The Importance Of Budgeting as an Unmarried Couple
You are likely to be in two possible situations here. You and your significant other either share everything in one bank account due to simplicity, or you’re both still very separated with your finances.
No matter which camp you are in, it is imperative that you work together as a team to form a successful financial plan, and budget for the future.
It is unlikely that you’re both equally good at budgeting. It is probably more likely that one is better than the other, or alternatively….you’re both just bad.
Be honest with yourselves, would you say you are good with your personal finances?
If that answer is no, then it is likely that you will require even further focus in order to work together to form a good budget, and most importantly, stick to it.
My Current Situation
Currently, my girlfriend and I have been together for around 3 years, and live together. However, our finances are completely separate. Although we do share expenses.
We currently use an app called “Splitwise” which allows us to note down expenses and split them between the two of us. Things like rent, food shopping, bills etc go into this app, and then at the end of the month whoever owes who pays the other individual.
As we currently don’t own any large assets together, we don’t feel as though there is any need for us to have a joint bank account. However, we do work together in terms of working towards financial goals.
For example, we’re both working on saving up for a deposit for a house together. When this happens, we will likely create a bank account together which will go towards paying for the house etc.
How We Split Expenses as an Unmarried Couple
How we split our expenses has changed a little over time. Initially we were quite strict about it. Anything which we both benefit from we split down the middle.
There are certain things which differ now. For example, she pays for the car insurance, while I pay for the car itself. Or, often we just won’t put certain expenses into the Splitwise app. This is partially because we’re in better financial situations than when we first moved in together, and partially because we know that a missed expense will be made up by the other person at a later date. For example, I might pay for the shopping one week, and she will pay for it at another date.
However, the general rule is anything which benefits the both of us, is split down the middle – with some flexibility for specific situations.
The question is – is this the best way to split your expenses as an unmarried couple?
I think it depends heavily on your personalities and financial situation. I think if you’re both living well below your means, then you have the ability to be a little more flexible with your expenses and how you split them. I also think it depends on the salary discrepancy between the two individuals. For example, if one person is paid £100,000 per year, and the other is paid £20,000 a year, I don’t think that certain expenses should be split evenly.
It also depends on your spending habits compared to your salary. To use the above salary split as an example, if because of the £100k salary, you’re able to buy a really nice house which has quite an expensive mortgage, I don’t think the individual being paid £20k per year should be paying for 50% of the mortgage. If however, you’re being paid 100k, but you buy a house in which the mortgage is based upon a combined 40k a year salary, and you both pay 50% deposit each….then it is a different situation. It really depends on at what level you live based on your income I think.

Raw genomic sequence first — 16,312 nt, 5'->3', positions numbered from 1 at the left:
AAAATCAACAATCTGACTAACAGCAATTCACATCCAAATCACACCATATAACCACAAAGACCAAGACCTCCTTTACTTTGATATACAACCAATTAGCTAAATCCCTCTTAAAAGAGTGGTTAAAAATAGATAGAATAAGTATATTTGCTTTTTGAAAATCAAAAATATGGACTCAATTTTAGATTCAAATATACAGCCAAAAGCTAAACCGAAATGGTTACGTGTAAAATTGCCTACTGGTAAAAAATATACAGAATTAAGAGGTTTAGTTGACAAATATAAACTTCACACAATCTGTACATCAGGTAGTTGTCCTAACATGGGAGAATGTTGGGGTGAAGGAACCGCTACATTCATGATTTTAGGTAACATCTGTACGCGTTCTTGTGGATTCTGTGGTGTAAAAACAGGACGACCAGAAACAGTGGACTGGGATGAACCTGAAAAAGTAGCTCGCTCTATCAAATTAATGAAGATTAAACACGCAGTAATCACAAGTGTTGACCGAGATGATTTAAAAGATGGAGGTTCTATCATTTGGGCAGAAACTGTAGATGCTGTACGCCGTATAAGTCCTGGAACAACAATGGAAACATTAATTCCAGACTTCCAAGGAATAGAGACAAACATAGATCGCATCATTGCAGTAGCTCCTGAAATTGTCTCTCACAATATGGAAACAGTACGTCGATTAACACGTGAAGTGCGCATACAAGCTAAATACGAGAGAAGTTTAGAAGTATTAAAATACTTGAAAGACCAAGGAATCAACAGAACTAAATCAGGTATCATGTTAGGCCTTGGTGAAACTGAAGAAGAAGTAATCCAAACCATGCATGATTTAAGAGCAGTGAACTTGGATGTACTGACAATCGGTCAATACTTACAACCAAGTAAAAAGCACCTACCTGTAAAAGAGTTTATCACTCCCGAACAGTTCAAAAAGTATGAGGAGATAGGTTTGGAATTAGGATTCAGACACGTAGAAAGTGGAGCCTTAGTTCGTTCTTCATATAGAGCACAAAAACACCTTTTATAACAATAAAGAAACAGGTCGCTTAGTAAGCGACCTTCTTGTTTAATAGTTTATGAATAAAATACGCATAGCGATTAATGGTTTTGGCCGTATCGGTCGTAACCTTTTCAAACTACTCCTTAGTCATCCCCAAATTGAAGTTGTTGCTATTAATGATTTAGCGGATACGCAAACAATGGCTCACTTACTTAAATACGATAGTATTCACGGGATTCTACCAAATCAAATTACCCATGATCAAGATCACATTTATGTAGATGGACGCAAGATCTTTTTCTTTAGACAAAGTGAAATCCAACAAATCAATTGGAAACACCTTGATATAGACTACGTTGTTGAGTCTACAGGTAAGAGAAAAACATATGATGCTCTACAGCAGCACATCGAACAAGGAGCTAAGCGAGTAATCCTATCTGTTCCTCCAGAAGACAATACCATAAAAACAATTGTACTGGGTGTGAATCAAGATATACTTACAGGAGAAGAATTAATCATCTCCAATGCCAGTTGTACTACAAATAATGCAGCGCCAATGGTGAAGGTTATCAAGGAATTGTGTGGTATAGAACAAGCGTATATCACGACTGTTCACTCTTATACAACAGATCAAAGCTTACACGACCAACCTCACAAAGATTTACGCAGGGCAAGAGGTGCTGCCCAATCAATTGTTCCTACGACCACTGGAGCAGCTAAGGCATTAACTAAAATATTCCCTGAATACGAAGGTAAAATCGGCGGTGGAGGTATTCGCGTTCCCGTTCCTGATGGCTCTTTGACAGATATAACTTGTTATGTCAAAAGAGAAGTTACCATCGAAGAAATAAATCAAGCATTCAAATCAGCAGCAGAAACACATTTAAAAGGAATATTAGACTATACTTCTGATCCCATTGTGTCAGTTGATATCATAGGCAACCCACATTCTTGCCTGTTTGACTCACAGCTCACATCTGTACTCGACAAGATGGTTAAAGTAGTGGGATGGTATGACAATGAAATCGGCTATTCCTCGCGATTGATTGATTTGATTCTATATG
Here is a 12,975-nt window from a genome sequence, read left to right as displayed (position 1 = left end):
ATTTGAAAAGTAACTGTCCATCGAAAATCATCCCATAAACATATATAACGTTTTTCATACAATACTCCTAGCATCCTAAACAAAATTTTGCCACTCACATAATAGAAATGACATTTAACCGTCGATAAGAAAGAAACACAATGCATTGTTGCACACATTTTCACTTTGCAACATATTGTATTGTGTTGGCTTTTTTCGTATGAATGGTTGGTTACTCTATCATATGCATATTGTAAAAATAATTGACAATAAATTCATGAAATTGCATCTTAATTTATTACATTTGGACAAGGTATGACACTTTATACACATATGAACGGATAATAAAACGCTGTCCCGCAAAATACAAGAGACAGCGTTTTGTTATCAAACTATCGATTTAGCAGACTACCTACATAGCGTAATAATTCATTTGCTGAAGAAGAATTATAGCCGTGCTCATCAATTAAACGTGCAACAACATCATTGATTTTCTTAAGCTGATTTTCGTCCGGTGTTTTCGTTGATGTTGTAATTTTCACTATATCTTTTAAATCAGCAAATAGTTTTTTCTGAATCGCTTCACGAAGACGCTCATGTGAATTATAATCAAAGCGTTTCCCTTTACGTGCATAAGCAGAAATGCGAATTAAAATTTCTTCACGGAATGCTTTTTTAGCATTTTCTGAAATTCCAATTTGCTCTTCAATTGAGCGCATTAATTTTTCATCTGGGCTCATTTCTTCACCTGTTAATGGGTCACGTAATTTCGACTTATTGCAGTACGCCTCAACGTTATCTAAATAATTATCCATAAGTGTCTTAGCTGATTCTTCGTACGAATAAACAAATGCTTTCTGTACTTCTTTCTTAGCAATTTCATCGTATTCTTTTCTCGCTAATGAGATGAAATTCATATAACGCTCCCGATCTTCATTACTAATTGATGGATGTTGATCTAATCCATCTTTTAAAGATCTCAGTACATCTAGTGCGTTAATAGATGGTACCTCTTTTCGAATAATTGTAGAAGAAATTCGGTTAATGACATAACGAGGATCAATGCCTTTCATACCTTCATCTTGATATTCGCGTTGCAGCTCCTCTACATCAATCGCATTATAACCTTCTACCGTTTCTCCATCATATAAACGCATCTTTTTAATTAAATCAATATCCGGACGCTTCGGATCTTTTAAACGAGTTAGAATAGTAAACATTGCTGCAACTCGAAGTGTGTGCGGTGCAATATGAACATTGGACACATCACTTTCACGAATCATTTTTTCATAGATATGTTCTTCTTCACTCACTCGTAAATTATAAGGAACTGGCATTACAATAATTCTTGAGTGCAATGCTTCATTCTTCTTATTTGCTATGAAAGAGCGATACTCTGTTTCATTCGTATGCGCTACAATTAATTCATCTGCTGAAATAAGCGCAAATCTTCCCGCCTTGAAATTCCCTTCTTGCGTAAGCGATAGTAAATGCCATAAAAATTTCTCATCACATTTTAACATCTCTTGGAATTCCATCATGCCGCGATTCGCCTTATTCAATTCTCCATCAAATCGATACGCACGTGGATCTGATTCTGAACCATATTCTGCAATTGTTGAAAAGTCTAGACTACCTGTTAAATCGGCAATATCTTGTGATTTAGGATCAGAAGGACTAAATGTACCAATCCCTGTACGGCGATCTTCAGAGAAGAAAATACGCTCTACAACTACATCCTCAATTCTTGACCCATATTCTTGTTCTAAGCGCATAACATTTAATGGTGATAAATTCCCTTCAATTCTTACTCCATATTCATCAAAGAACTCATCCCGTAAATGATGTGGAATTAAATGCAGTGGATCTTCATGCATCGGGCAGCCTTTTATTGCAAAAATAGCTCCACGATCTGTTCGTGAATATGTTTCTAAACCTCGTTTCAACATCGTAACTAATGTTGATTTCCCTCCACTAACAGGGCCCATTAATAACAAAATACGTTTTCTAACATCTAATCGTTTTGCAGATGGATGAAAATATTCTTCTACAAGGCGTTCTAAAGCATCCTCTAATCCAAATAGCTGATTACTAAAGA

If you individually can afford a £30k car, but your significant other can only individual afford a used £6k car – then it is completely unfair to expect them to pay 50% of the value of the £30k car.
It is all common sense, and there should be an open and honest dialogue as to how you both feel comfortable in splitting your expenses.
Should We Combine Our Finances?
I think this heavily depends on where you are together in your relationship, as well as the general benefits of having a combined bank account.
It may, for example, be beneficial for you to apply for a mortgage with a joint bank account. Or if you have a child together, it makes sense to have a bank account where all the expenses for the child come from. You can’t sit there adding all the many expenses associated with having kids into an app to share them. Once you have children, you’re bound together in life and financially.
However, I also stand on the fence that if you’re not in either of those situations, then there is very little benefit to combining your finances. It blurs the lines of who owns what a little too much, and it makes things incredibly complicated in the unfortunate event if you were to split. I know many people would disagree with me, but I stand on the viewpoint in having a prenuptual agreement in place when getting married. I know my girlfriend disagrees with me strongly on this, and views it as setting ourselves up for failure. However, I’m an accountant at the end of the day, and I’m all about managing your financial risk. You never know what will happen in the future. I could be in a horrific car accident and be wheelchair bound, and she doesn’t want to stay with me. She become terminally ill, how do the finances work then? I believe people look at a prenuptual agreement as too simple of a document. It isn’t as simple as “if we break up, I get X, you get Y”. You wouldn’t turn down house insurance because otherwise you’re setting yourself up for your house burning down, that would be madness.